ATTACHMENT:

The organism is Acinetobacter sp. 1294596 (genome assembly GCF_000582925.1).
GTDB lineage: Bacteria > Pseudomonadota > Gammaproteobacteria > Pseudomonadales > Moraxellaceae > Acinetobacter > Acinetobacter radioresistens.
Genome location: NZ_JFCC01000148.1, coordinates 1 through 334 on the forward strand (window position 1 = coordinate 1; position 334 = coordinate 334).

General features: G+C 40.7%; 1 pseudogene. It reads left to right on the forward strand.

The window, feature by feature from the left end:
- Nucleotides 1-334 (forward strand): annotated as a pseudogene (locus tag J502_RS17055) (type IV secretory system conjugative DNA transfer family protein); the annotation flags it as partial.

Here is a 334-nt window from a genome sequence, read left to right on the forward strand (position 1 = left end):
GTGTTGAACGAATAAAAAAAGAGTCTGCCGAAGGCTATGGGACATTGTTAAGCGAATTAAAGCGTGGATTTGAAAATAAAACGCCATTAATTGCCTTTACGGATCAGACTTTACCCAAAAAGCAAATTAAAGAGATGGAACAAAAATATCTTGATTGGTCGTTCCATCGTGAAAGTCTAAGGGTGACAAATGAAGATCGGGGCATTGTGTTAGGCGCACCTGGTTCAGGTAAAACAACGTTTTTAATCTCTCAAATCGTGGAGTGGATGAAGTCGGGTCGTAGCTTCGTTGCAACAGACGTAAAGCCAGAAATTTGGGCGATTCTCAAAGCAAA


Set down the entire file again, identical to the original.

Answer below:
The organism is Acinetobacter sp. 1294596 (genome assembly GCF_000582925.1).
GTDB lineage: Bacteria > Pseudomonadota > Gammaproteobacteria > Pseudomonadales > Moraxellaceae > Acinetobacter > Acinetobacter radioresistens.
Genome location: NZ_JFCC01000148.1, coordinates 1 through 334 on the forward strand (window position 1 = coordinate 1; position 334 = coordinate 334).

General features: G+C 40.7%; 1 pseudogene. It reads left to right on the forward strand.

The window, feature by feature from the left end:
- Nucleotides 1-334 (forward strand): annotated as a pseudogene (locus tag J502_RS17055) (type IV secretory system conjugative DNA transfer family protein); the annotation flags it as partial.

Here is a 334-nt window from a genome sequence, read left to right on the forward strand (position 1 = left end):
GTGTTGAACGAATAAAAAAAGAGTCTGCCGAAGGCTATGGGACATTGTTAAGCGAATTAAAGCGTGGATTTGAAAATAAAACGCCATTAATTGCCTTTACGGATCAGACTTTACCCAAAAAGCAAATTAAAGAGATGGAACAAAAATATCTTGATTGGTCGTTCCATCGTGAAAGTCTAAGGGTGACAAATGAAGATCGGGGCATTGTGTTAGGCGCACCTGGTTCAGGTAAAACAACGTTTTTAATCTCTCAAATCGTGGAGTGGATGAAGTCGGGTCGTAGCTTCGTTGCAACAGACGTAAAGCCAGAAATTTGGGCGATTCTCAAAGCAAA